Dense fog in Ohio, Indiana and Illinois

Toggle between 1100 UTC GOES-R IFR Probability fields and GOES-13 Brightness Temperature Difference (3.9 µm – 10.7 µm) fields, with surface observations of ceilings and observations. (Click to enlarge)

Dense Fog developed over central/southern Ohio, Indiana and Illinois on the morning of 20 February 2017 (Screen shot from here; IFR Depiction from here). The toggle above includes the GOES-R IFR Probability fields; large values of IFR Probability overspread the region of low ceilings and visibilities. In contrast, high clouds (dark grey in the enhancement used) are preventing the Brightness Temperature Difference field from articulating where the fog/low ceilings might be occurring. Because satellite data cannot be used as a predictor at 1100 UTC, the character of the IFR Probability field is mostly uniform, lacking the pixelation that occurs when low clouds can be viewed from the satellite (as over southwestern Pennsylvania, West Virginia, central Kentucky, parts of central Illinois, and elsewhere).

High clouds have not moved into Ohio and Indiana at 0500 UTC on 20 February as the fog was developing (they are present over Illinois, however). The toggle below, from that time, shows low probabilities of IFR conditions over Ohio, and only a few reports of IFR conditions, mostly over central and southern Ohio.

Toggle between 0500 UTC GOES-R IFR Probability fields and GOES-13 Brightness Temperature Difference (3.9 µm – 10.7 µm) fields, with surface observations of ceilings and observations. (Click to enlarge)

Toggle between 0700 UTC GOES-R IFR Probability fields and GOES-13 Brightness Temperature Difference (3.9 µm – 10.7 µm) fields, with surface observations of ceilings and observations. (Click to enlarge)

By 0700 UTC (above), IFR conditions are becoming more widespread as IFR Probabilities increase.  The dark regions in the Brightness Temperature Difference fields over Wisconsin and Lower Michigan and surrounding regions show the advance of high clouds.  By 1000 UTC, those clouds have overspread Ohio and Indiana, and the brightness temperature difference field loses utility as far as low-cloud detection goes.  Because the IFR Probability fields incorporate low-level saturation information from the Rapid Refresh Model, however, IFR Probability fields can continue to provide a useful signal when high clouds are present or move in.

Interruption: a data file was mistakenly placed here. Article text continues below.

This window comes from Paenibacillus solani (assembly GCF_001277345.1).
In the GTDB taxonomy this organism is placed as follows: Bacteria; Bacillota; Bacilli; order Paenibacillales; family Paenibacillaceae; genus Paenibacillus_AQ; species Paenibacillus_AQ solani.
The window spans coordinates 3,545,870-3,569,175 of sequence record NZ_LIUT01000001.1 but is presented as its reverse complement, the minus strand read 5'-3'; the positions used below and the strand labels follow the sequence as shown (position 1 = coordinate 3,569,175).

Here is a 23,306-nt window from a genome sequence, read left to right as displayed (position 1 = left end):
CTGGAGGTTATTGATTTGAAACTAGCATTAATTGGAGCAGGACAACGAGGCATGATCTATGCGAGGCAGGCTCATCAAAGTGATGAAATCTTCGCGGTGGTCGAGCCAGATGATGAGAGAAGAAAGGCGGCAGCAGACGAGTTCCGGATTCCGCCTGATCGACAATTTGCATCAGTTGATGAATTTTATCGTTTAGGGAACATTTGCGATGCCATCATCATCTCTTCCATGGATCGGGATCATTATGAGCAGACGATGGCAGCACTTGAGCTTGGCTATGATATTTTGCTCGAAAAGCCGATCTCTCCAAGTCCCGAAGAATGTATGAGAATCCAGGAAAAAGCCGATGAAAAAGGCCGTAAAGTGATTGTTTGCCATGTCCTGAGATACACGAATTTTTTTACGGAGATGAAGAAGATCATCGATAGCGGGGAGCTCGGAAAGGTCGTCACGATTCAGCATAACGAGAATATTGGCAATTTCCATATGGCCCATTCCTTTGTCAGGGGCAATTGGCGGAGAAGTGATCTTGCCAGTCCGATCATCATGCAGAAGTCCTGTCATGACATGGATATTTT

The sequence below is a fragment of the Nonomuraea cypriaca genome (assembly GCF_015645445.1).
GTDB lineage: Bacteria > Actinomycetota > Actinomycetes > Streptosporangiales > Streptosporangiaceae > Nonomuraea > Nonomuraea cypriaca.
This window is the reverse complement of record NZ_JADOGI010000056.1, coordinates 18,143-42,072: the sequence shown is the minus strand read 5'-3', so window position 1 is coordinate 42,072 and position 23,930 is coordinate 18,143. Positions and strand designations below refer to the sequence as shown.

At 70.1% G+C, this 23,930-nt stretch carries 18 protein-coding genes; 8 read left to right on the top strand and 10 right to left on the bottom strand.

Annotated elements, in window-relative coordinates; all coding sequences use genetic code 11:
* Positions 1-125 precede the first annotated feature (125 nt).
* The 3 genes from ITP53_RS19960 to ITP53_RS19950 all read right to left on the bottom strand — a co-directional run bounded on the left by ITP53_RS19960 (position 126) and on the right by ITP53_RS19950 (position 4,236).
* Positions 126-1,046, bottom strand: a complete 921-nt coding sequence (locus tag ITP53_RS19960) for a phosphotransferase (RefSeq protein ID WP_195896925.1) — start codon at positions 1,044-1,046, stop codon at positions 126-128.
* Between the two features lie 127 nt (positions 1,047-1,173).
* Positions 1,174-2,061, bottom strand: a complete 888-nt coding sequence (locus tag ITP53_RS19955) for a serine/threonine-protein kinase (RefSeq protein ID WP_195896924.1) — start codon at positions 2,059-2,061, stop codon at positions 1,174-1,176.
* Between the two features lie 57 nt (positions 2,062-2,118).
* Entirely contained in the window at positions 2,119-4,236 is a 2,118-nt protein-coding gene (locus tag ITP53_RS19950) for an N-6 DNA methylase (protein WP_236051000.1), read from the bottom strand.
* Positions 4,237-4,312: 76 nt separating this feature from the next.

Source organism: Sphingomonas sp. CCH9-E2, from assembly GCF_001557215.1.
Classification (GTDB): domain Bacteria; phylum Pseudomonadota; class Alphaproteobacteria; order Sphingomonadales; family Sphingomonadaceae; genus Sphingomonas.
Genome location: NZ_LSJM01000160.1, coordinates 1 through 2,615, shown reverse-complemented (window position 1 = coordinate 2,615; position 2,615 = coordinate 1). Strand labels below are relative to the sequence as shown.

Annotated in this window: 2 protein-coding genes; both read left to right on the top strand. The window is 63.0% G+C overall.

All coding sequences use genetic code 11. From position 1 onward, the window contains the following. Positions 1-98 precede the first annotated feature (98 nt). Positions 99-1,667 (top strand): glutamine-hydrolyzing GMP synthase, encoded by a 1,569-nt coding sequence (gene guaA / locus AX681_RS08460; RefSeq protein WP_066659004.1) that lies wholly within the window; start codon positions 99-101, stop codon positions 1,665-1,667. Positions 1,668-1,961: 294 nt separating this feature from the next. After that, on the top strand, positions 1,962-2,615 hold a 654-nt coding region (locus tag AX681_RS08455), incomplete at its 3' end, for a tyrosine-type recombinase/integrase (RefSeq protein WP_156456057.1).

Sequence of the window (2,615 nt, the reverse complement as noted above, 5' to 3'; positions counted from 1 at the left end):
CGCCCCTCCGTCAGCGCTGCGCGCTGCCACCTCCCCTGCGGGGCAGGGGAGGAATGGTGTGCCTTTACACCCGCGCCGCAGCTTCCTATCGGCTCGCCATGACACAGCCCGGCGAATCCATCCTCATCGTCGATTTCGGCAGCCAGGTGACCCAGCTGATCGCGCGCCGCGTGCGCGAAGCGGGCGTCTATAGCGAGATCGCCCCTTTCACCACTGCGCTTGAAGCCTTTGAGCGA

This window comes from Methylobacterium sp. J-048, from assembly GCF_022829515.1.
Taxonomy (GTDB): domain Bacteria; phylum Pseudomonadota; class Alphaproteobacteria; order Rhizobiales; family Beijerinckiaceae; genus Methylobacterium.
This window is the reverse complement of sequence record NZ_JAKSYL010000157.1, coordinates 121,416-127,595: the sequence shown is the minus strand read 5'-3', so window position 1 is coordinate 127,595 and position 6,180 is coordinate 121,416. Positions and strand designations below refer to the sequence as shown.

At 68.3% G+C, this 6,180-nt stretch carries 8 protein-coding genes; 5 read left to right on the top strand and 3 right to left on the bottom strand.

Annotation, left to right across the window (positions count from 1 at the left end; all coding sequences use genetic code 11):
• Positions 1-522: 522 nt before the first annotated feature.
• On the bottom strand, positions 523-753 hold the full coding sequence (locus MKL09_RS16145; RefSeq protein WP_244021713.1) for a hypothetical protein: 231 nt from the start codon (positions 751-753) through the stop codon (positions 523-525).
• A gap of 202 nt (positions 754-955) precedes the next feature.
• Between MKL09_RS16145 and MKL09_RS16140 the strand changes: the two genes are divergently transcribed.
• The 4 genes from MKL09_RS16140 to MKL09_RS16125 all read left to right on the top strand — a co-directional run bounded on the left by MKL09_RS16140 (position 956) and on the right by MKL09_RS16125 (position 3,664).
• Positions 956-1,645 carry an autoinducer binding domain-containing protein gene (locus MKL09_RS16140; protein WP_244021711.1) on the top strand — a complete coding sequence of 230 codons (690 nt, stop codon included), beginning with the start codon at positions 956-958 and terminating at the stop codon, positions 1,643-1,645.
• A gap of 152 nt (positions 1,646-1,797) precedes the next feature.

Toggle between 1000 UTC GOES-R IFR Probability fields and GOES-13 Brightness Temperature Difference (3.9 µm – 10.7 µm) fields, with surface observations of ceilings and observations. (Click to enlarge)

IFR Conditions over Maine

GOES-R IFR Probability and with surface observations of ceilings and visibilities, 1045 UTC on 13 February 2017 (Click to enlarge)

A strong storm off the East Coast of the United States produced a variety of winter weather over Maine on 13 February 2017, including Blizzard conditions. Although ceilings and visibilities above show IFR or near-IFR conditions at 1045 UTC, GOES-R IFR probabilities over Maine are small (less than 20%). Why?

The image below from this site shows Cloud Type, Low-Level Saturation, IFR Probability, and the Nighttime Microphysics.  Both Ice clouds and falling snow are widespread over Maine. GOES-R IFR Probabilities typically assume saturation with respect to water.   The Gray, ME morning sounding shows maximum RH (with respect to water) at only 94% (Link).  Assuming saturation with respect to water rather than with respect to ice may be a source of error that will have to be investigated in the future.

Note that after sunrise, IFR Probabilities increased over Maine to values between 30 and 45% (Link).

Satellite-derived Cloud Type (upper left), Maximum Low-Level Relative Humidity in the Rapid Refresh (upper right), GOES-R IFR Probability (lower left) and Nighttime microphysics (lower right), all from 1045 UTC on 13 February (Click to enlarge)

Dense Fog Advisories along the western Gulf Coast

GOES-R IFR Probability fields, hourly from 0145-1345 UTC on 08 February 2017, along with surface observations of visibility and ceiling height (Click to enlarge)

Dense Fog developed along the western Gulf Coast early on the morning of 8 February 2017, leading to the issuance of Dense Fog Advisories (graphic from this site) and of IFR Conditions (graphic from this site).  The animation above shows the expansion of the field of high IFR Probabilities northwestward from the Gulf of Mexico starting at 0145 UTC.  IFR Conditions reported in concert with the arrival of higher IFR probabilities.  Relatively high IFR Probability values also develop over northern MIssissippi and Alabama.